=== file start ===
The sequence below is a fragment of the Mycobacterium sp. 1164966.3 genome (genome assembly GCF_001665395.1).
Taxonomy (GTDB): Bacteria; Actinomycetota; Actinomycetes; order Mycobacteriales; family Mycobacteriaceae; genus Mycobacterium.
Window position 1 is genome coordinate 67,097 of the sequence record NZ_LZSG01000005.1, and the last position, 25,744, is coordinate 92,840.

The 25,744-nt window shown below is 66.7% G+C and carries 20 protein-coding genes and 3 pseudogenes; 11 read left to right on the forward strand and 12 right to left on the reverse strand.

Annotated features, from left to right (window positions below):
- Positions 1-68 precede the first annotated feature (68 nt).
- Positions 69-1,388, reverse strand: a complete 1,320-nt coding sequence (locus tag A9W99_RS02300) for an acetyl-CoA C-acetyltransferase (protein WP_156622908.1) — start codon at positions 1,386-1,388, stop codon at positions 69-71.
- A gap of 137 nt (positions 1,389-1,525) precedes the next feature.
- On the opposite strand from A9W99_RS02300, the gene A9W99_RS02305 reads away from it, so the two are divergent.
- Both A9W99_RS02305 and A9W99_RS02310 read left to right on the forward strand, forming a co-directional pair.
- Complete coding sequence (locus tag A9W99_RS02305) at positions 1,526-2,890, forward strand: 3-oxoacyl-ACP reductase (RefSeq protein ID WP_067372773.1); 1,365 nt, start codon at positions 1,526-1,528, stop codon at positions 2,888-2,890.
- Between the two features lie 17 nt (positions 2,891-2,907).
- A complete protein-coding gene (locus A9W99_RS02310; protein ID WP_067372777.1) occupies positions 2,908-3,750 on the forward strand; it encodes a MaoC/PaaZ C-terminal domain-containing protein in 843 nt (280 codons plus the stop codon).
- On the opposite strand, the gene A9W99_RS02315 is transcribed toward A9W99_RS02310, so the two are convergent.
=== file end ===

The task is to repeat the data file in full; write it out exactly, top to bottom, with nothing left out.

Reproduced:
The sequence below is a fragment of the Mycobacterium sp. 1164966.3 genome (genome assembly GCF_001665395.1).
Taxonomy (GTDB): Bacteria; Actinomycetota; Actinomycetes; order Mycobacteriales; family Mycobacteriaceae; genus Mycobacterium.
Window position 1 is genome coordinate 67,097 of the sequence record NZ_LZSG01000005.1, and the last position, 25,744, is coordinate 92,840.

The 25,744-nt window shown below is 66.7% G+C and carries 20 protein-coding genes and 3 pseudogenes; 11 read left to right on the forward strand and 12 right to left on the reverse strand.

Annotated features, from left to right (window positions below):
- Positions 1-68 precede the first annotated feature (68 nt).
- Positions 69-1,388, reverse strand: a complete 1,320-nt coding sequence (locus tag A9W99_RS02300) for an acetyl-CoA C-acetyltransferase (protein WP_156622908.1) — start codon at positions 1,386-1,388, stop codon at positions 69-71.
- A gap of 137 nt (positions 1,389-1,525) precedes the next feature.
- On the opposite strand from A9W99_RS02300, the gene A9W99_RS02305 reads away from it, so the two are divergent.
- Both A9W99_RS02305 and A9W99_RS02310 read left to right on the forward strand, forming a co-directional pair.
- Complete coding sequence (locus tag A9W99_RS02305) at positions 1,526-2,890, forward strand: 3-oxoacyl-ACP reductase (RefSeq protein ID WP_067372773.1); 1,365 nt, start codon at positions 1,526-1,528, stop codon at positions 2,888-2,890.
- Between the two features lie 17 nt (positions 2,891-2,907).
- A complete protein-coding gene (locus A9W99_RS02310; protein ID WP_067372777.1) occupies positions 2,908-3,750 on the forward strand; it encodes a MaoC/PaaZ C-terminal domain-containing protein in 843 nt (280 codons plus the stop codon).
- On the opposite strand, the gene A9W99_RS02315 is transcribed toward A9W99_RS02310, so the two are convergent.